Saturday, February 16, 2013

Black bean burgers.

These gems are rich in fiber, protein and iron. Honestly, I don't miss meat at all. Not even a little. (I'm on day 19.) 


  • 2 cans black beans (15 ounces each), drained and rinsed
  • 2 tablespoons ground flaxseed plus 6 tablespoons water
  • 3 cloves garlic
  • ½ cup breadcrumbs
  • 2 teaspoons cumin
  • Salt to taste
  • ½ cup grated zucchini
  • 2 tablespoons olive oil


  1. Place ground flaxseed and water in a bowl. Mix well, and set aside for at least 10 minutes or until it forms into a thick, gel-like subtsance. If mixture does not gel, add 1 more teaspoon ground flaxseed at a time until desired consistency is achieved.
  2. Place garlic cloves into food processor, and mince finely.
  3. Add one can of beans to garlic. Pulse to combine. Add cumin and salt, and pulse until mixture resembles chunky black bean dip.
  4. Transfer mixture from food processor to a large bowl.
  5. Stir in bread crumbs, flaxseed-water mixture, and zucchini. Stir well until everything is combined. Add remaining can of black beans.
  6. Prepare 8 patties from mixture.
  7. Heat olive oil in skillet on medium.
  8. Heat black bean burger about 4 minutes per side, until golden brown
We served it on a whole wheat bagel thin and top with vegan cheese, avocado, tomato and veganaise. You can freeze these and eat them another time (since this mixture makes 8 patties).

Spinach artichoke hummus.

I have good news, and bad news. Good news first: I have another delicious vegan recipe to share. Bad news: my photos are still craptastic. I feel like by taking horrific cell phone pictures the internet people of the world won't take their time to really look at the recipe and try making it. Anyway. You can trust me when I say this is a keeper. The original idea came from here, but as always, I made my own tweaks (and I think they're pretty special ones).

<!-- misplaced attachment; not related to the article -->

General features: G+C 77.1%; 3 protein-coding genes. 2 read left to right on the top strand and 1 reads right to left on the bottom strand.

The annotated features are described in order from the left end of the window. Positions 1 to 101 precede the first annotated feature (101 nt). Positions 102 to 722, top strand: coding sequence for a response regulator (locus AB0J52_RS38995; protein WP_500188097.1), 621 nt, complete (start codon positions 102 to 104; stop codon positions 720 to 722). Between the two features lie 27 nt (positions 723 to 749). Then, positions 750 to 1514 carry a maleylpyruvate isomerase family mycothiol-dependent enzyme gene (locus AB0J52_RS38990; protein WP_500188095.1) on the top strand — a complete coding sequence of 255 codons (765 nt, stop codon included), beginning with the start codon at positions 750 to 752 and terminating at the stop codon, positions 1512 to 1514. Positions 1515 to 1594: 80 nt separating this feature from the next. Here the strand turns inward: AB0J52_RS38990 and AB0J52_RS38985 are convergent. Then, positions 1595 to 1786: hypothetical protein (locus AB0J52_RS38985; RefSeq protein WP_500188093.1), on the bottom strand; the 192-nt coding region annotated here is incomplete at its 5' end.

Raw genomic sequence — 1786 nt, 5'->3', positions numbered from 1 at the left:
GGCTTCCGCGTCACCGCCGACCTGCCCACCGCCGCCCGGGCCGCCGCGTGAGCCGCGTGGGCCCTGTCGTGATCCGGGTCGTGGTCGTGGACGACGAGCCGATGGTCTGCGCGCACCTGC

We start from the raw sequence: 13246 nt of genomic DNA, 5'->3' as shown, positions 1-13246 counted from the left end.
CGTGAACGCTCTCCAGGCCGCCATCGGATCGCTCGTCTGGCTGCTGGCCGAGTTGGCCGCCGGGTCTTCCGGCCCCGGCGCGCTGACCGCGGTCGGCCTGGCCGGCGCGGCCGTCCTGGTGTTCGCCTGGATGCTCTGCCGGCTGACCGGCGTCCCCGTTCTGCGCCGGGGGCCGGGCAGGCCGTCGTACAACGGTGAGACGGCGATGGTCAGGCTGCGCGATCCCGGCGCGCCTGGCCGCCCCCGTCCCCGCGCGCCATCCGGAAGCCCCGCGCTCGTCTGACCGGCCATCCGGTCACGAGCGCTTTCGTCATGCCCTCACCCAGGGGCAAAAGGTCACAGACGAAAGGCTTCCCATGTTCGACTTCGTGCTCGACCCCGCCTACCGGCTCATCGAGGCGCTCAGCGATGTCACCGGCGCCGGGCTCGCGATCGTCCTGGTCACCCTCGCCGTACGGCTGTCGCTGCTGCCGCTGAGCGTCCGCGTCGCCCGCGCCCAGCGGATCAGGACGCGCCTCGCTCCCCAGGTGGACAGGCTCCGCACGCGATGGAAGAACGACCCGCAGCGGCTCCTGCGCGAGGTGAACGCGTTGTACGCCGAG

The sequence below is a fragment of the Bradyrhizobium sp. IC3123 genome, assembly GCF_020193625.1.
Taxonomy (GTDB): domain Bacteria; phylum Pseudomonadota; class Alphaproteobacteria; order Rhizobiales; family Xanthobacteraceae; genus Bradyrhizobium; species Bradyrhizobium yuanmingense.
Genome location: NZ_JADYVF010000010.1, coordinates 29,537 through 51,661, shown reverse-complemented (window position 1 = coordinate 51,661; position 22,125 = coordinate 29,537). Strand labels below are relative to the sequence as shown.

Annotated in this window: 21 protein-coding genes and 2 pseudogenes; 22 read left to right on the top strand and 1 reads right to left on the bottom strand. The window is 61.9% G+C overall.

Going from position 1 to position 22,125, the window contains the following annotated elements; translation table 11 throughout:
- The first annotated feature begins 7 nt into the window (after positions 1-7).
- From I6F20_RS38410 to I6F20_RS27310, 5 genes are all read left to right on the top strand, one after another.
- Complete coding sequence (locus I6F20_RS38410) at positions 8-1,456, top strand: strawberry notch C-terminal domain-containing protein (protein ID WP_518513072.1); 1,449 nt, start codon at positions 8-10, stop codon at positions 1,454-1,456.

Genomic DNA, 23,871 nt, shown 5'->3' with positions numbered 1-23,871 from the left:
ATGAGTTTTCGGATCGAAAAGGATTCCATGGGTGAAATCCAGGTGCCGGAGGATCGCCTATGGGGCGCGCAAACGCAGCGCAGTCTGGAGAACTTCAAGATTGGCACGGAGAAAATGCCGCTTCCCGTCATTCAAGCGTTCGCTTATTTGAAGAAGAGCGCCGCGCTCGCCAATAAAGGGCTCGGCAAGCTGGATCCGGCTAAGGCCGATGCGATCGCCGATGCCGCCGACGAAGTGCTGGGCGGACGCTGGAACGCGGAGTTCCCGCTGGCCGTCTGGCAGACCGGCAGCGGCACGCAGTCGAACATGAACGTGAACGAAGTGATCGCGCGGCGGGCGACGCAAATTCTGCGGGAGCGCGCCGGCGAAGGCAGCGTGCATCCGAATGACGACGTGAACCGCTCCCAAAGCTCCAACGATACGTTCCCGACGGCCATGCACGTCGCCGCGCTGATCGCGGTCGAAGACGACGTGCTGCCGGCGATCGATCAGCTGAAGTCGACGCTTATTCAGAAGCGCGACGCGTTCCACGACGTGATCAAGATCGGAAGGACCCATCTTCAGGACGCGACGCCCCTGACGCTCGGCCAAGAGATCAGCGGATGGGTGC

• 1 (15 ounce) can of chickpeas, drained and rinsed (use reduced sodium)
  • 2 cloves garlic
  • 2 tablespoons tahini (sesame seen paste. can be found on natural aisle.)
  • The juice of one full lemon
  • Olive oil to taste
  • Salt and cayenne to taste
  •  1/2 package of frozen spinach (6 ounces) thawed, squeezed, drained and choppped
  • 1 (14 ounce) can of artichoke hearts, drained and chopped
  1. Puree chickpeas, garlic, lemon juice, tahini and enough olive oil to get your preferred consistency. We used about 4 tablespoons. 
  2. Season with cayenne, salt and pepper.
  3. Remove from food processor and put the mix into a large bowl. 
  4. Add the chopped spinach and artichoke hearts.
  5. Stir well. 
Eat it with chips or veggies and use it as a spread for sandwiches. 

Friday, February 8, 2013

Portabella mushroom fajitas.

(photo via)

So far, on this no-meat journey, there have been few things that have knocked my socks off, taste-wise. These mushroom fajitas are one of those few things.

You should know this about any recipes I share: if I'm creating something on my own, I don't really measure. I taste test and add as is the case with this meal.

  • Black beans
  • Canned corn
  • 1 portabella mushroom, cut into strips
  • Peppers of your choice
  • Onion (optional)
  • Cilantro 
  • Onion powder